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Franciscan Spirit Blog

Lent with St. Francis: Betrayal

Mar 31, 2021
Lent with St. Francis: Betrayal

Wednesday of Holy Week

Isaiah 50:4–9a;
Psalm 69:8–10, 21–22, 31, 33–34;
Matthew 26:14–25

“Surely not I, Lord?” —Matthew 26:22


Yesterday we heard John’s account of the betrayal by Judas. Today we hear the same story from Matthew’s Gospel. The first three days of Holy Week focus almost exclusively on the act of betrayal by one of Jesus’s twelve closest followers. Matthew tells us that the Twelve were deeply distressed by Jesus’s prediction of betrayal. They each questioned him, saying, “Surely it is not I, Lord?”

We can see in their question that each one may have suspected that he might be capable of it, that his faith wasn’t as strong as it might be. I suspect they were also horrified because, like us, they had all known betrayal at one time or another in their lives. It’s something that strikes at the heart of relationships, at the trust that we rely on to keep us in community and family.

Do we always end up betraying Jesus at some point? We are all sinners. We all need salvation, again and again and again. And so we come to the paschal mystery, the suffering, death, and resurrection of Jesus. Francis reminds us:

Remember the words of our Lord, Love your enemies, do good to those who hate you (Matthew 5:44). Our Lord Jesus Christ himself, in whose footsteps we must follow (see 1 Peter 2:21), called the man who betrayed him his friend, and gave himself up of his own accord to his executioners. Therefore, our friends are those who for no reason cause us trouble and suffering, shame or injury, pain or torture, even martyrdom and death. It is these we must love, and love very much, because for all they do to us we are given eternal life.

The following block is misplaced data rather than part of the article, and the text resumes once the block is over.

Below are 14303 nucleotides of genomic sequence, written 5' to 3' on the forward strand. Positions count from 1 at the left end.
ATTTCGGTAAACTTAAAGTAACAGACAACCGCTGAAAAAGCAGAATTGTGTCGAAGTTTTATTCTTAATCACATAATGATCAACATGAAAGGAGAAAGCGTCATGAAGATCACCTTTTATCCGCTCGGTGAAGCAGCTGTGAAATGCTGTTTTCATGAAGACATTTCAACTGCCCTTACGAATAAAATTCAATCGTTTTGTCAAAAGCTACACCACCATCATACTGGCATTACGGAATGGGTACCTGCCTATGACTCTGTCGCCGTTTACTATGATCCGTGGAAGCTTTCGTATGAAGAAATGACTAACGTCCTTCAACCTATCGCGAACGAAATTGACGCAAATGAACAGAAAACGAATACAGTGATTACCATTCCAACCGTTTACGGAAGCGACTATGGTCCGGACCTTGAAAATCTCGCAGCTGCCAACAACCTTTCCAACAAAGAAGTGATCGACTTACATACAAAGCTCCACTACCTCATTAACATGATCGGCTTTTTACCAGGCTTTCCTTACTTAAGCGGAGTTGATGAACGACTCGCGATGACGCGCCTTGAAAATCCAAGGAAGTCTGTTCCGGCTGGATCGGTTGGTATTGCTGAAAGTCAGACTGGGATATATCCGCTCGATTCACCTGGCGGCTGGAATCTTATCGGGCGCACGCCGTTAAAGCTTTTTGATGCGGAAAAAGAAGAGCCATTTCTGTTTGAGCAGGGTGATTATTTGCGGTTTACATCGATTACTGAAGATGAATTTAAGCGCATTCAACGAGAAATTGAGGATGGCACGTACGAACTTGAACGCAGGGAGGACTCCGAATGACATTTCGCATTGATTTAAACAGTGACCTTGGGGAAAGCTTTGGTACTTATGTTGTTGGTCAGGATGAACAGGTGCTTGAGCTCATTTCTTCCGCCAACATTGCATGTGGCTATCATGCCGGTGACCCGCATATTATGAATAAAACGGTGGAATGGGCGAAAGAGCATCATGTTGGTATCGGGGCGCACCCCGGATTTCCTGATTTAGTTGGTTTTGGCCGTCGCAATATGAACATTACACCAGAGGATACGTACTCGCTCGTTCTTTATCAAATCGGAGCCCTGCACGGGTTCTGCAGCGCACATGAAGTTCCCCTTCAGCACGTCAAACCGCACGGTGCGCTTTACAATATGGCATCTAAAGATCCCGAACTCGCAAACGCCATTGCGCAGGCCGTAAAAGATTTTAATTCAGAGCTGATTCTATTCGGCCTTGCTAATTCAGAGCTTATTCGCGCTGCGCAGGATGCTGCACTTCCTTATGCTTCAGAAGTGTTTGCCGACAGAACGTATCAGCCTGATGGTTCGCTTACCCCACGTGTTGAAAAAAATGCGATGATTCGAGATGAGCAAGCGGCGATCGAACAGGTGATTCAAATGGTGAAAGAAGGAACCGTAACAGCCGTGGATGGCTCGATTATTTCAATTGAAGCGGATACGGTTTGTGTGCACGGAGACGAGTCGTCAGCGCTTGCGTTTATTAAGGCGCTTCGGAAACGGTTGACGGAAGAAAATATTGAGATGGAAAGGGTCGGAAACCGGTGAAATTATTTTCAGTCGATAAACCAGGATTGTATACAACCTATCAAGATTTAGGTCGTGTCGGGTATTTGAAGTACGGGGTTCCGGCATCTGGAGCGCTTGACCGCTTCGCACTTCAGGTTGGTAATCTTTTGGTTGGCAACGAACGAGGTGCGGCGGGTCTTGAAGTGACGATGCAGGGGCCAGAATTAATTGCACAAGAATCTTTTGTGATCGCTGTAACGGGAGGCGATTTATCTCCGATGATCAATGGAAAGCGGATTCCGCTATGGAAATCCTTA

Prayer

All praise be yours, my Lord,
through Sister Moon and Stars;
In the heavens you have made them, bright
And precious and fair.
Amen.


Minute Meditations


Comments

Submitted by Dr Eileen Quin… (not verified) on Wed, 03/31/2021 - 08:35 AM

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My Mother used to say pray for your enemies as those were people that bullied us or shamed us in school. Most of the time, I would end up praying more for my enemies than anyone, even to the point of having some become friends. It is our prayer for others that brings them closer to Christ and the goodness of the community. The acceptance of others is what Jesus asks of us and then our reaching out in prayer for them and with them. When I am the person that is the enemy, I must remember Jesus' dying on the cross for me. I must remember how to love that person who annoys and distresses me and instead offer the consolation of a God who loves all of us both now and forever. Lord, we ask you to help us be good enemies by shifting and transforming our hatred into love. We ask you this through Christ, our Lord. Amen.

Submitted by Fred Merrick (not verified) on Wed, 03/31/2021 - 10:33 AM

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My mom would often say if you can’t say something good about someone, say nothing at all. This was great advice because it enabled me to always try to find the good in all people. Every person has good!

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